Data security is key in any transaction and the focus increasingly is on preventing data processing activities that would put data at risk due to a lack of compliance with applicable data protection laws. Irish Data Protection Commissioner Helen Dixon shed light on the importance of coaching companies to correct areas of noncompliance and encourage greater compliance within organizations. A representative from the EU Commission emphasized that while fines need to remain proportionate, they also must act as a deterrent. What is yet to be observed is the interpretation of GDPR requirements by national courts and how the protection of fundamental rights at the national level will be affected in coming cases.
Privacy and Competition Authorities
EU Commissioner for Competition Margrethe Vestager, who was nominated as executive vice president-designate of the EU Commission for a Europe fit for the Digital Age in 2019, was invited to speak at the closing session of the Congress. In Vestager's words, controlling data can "shut up" competition. People share much more online than in the physical world and it is now easier to manipulate online data sets. When reviewing mergers, the EU Commission will not refrain from prescribing a series of commitments to ensure continued competition by allowing continued access to data, while being mindful of GDPR requirements. An example of this would be obliging a purchaser to share data with external parties within the same industry post-merger in a GDPR-compliant manner. This was echoed by a representative of the Dutch Competition and Consumer Authority (CCA), who confirmed that the CCA regularly consults their data protection peers as data protection can be a parameter of competition. Where a merger case gives rise to a conflict of laws between competition and data protection laws, the CCA gives priority to data protection laws. Similarly, if companies jointly agree not to impose privacy standards beyond the statutory minimum in order to gain further market share and reach a dominant status in said market, competition authorities would analyze this pattern through the lens of data protection laws and notify such market players that this would lead to a breach of competition law.
The AI panel, which included a lawyer and a data scientist, shed light on the impact of data protection legal requirements on the day-to-day work of data scientists when creating algorithms for AI systems. For example, the panel discussed requiring some level of explainability at each stage of the AI creation process to account for and justify the decision points that led to the processing of the input data to the outcome data. As part of this, the panel said AI systems should incorporate data protection training within the system through human input to enable companies using it to be in a position to address data subject rights (e.g. access rights or the right to be forgotten). The panel noted the growing standard among data scientists, when building AI systems, of responsible disclosure in order to reconcile the benefits of open AI while respecting individuals’ civil liberties. Further concerns the panel raised about ethics and individual rights surrounding the use of AI systems centered on the use of personal data for secondary purposes and the practical effect of data minimization.
While a few recent cases at the Court of Justice of the European Union (CJEU) have given rise to fears of potentially broadening the definition of joint controllers as defined under Article 26 of the GDPR, we are still awaiting official regulatory guidance from the European Data Protection Board that would clarify the matter. Additionally, further clarity is needed regarding joint controllers and the obligations and liability resulting from data subject requests, as well as regulatory and legal action. So far, the CJEU clarified in the Fashion ID case6 that for a joint controllership to exist, there must be a unity of purpose (in the form of a shared interest, which can be of economic nature) and means between the joint controllers. Additionally, the CJEU clarified that when looking at whether a joint controllership would be aligned with GDPR requirements (1) joint controllers would be able to rely on the legitimate interests as the appropriate legal ground for the processing of the data and (2) it is the “first data controller” from a chronological standpoint (e.g. the organization who puts up a social plug-in is obliged to seek individuals’ consent to do so and is better placed to address any future data subject rights requests) who would be responsible for obtaining consent and responding to data subject rights requests.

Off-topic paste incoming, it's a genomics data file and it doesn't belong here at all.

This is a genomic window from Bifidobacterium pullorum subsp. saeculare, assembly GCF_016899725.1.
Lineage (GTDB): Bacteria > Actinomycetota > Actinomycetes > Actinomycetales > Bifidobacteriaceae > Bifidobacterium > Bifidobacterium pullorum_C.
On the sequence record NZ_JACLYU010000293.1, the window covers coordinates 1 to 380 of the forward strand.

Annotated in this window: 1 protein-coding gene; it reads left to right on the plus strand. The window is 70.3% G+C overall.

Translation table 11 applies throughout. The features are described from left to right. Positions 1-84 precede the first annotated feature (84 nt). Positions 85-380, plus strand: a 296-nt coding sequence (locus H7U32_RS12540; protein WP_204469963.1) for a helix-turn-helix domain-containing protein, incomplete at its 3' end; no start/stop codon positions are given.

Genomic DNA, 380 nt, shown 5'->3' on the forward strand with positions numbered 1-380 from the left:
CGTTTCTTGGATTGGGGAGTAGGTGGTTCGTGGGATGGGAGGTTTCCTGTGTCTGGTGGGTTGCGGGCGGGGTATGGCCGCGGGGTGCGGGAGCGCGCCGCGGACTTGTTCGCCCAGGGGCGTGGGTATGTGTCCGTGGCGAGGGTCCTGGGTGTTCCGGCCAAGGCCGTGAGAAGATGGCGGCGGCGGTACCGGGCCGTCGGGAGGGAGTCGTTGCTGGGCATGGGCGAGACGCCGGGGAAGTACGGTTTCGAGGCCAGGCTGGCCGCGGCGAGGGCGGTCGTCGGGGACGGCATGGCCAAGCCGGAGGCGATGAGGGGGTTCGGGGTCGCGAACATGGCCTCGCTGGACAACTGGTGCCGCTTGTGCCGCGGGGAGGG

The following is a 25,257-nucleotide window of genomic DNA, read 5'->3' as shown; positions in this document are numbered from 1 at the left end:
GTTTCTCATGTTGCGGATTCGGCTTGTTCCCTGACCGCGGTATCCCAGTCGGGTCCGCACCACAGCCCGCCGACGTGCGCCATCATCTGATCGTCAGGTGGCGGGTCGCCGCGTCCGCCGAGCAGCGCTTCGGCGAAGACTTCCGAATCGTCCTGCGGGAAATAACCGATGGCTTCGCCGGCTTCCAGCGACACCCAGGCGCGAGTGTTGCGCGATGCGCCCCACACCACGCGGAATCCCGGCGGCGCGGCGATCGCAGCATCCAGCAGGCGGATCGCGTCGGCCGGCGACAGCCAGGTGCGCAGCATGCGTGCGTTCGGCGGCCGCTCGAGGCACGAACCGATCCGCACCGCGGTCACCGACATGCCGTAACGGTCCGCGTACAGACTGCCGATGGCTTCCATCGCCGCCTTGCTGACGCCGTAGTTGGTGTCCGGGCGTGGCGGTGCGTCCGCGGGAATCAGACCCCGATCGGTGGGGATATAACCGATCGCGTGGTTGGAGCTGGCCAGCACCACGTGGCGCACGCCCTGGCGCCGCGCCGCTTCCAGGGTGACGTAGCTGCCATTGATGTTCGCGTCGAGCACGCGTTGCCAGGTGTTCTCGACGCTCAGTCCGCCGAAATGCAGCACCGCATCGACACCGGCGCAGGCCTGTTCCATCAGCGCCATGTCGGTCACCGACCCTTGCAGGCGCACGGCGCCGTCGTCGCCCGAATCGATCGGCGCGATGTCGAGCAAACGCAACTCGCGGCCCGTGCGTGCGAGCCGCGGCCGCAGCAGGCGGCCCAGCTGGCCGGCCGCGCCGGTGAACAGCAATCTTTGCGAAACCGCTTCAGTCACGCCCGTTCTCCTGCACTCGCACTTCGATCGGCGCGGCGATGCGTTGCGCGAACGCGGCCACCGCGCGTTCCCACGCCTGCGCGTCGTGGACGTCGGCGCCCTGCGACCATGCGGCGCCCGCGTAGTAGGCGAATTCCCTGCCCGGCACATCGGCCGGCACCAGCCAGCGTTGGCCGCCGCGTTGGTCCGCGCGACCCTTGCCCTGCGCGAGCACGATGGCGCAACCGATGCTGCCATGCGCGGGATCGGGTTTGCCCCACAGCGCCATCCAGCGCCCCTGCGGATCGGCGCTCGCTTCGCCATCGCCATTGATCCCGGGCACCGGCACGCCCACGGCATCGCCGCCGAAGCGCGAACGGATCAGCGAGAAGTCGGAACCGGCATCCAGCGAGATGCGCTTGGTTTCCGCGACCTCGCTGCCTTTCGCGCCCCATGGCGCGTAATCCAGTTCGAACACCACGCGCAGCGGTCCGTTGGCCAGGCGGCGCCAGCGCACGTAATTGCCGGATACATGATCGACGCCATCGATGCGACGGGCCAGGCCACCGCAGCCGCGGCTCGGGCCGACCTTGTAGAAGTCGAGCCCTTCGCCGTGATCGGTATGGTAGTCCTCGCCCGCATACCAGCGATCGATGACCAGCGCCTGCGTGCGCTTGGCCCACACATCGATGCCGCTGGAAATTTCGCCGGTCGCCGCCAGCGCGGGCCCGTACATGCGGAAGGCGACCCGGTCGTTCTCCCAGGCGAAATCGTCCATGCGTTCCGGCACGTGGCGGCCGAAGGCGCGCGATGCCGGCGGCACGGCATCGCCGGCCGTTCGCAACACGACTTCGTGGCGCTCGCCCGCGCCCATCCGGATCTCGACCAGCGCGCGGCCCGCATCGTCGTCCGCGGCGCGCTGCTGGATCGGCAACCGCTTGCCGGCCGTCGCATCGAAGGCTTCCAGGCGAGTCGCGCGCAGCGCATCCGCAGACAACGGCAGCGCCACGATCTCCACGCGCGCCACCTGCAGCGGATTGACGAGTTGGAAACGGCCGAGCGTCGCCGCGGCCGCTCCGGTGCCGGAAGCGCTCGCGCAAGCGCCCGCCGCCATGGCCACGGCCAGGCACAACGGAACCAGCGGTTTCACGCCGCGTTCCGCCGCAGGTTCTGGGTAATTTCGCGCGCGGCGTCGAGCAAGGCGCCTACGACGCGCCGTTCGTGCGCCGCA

California Consumer Protection Act
Aside from the GDPR, the Congress also heavily discussed the CCPA, which is set to be enforced beginning January 1, 2020. As there was with the introduction of the GDPR, there is a degree of uncertainty around how to comply with a new piece of legislation, especially given that it does not directly overlap with GDPR requirements. Further, the draft CCPA was only published for notice and comment in October 2019 and the legislation is not expected to be finalized by California's attorney general until March 2020, adding another level of anxiety for businesses.
The rate of development in the data protection space continues its rapid pace and the topics considered at this Congress will undoubtedly evolve considerably over the coming year as new concerns arise for companies. Thoughtful consideration should be given to the matters discussed at the Congress, however, as a broad spectrum of companies and organizations are affected by data protection matters.
1 Note that the Equifax case arose before the General Data Protection Regulation had been implemented.
5 The financial institutions also sought damages for the cost of credit card fraud perpetrated against certain Target customers as a result of the data breach, but the company's lawsuit does not seek coverage for such costs from ACE.
6 Please see our discussion of this case in the September 2019 edition of our Privacy & Cybersecurity Update.